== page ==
Generation Z (born between 1994-2004) could change careers for the better. Credit: Fuse Generation Z (born between 1994-2004) could change careers for the better.
Credit: Fuse

What to learn how to establish a career in this new economy? Look no further than the current generation of young people - that is, those age 20 and younger.

To uncover some interesting revelations about the newest generation, Gen Z, I partnered with the third-largest staffing organization in the United States, Randstad US, on a global study analyzing how Gen Z’s views of the workplace compared to Gen Y’s. Here are a few ways that Gen Z will make you rethink your career:

Being loyal to your company is a good thing.

Gen Z has observed that job hopping can be detrimental to your career by watching Gen Y. If Gen Z sets out to become more loyal that Gen Y, they could be better positioned to climb the corporate ladder with haste.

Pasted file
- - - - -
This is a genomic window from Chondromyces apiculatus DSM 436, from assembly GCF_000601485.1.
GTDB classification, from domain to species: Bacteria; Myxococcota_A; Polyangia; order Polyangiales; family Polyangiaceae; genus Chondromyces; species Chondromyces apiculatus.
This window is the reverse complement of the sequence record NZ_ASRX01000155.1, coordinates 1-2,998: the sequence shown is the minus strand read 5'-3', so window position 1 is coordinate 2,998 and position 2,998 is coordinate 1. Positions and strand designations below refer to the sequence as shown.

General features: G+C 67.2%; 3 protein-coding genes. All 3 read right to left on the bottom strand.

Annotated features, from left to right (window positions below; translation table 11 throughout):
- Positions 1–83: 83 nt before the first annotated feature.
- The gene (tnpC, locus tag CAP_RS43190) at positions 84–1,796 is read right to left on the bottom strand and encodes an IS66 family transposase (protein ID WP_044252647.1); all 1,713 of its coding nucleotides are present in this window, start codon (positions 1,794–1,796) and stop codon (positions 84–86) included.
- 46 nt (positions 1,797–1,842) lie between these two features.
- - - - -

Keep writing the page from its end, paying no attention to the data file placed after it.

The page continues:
Money isn’t everything.

The recession was a major wake-up call for Gen Y’s, and instead of pursuing meaningful work, they often have no choice but to go for the money. Gen Z, on the other hand, sees each job as an experience that can help them build a career they truly love.

Help each other out.

Nearly half of the older generation surveyed say they associate Gen Z with being lazy, while the younger generation has a positive view of its older peers. The lesson from Gen Z is that instead of stereotyping others, try giving people a chance.

Have an entrepreneurial mindset.

Gen Z sees entrepreneurship as a potential career path and an alternative to a corporate job. These days, building a successful career means being more self-sufficient and entrepreneurial than ever.

Dan Schawbel is a workplace expert, keynote speaker, and author of the New York Times best-selling book, “Promote Yourself: The New Rules For Career Success.”

Latest From ...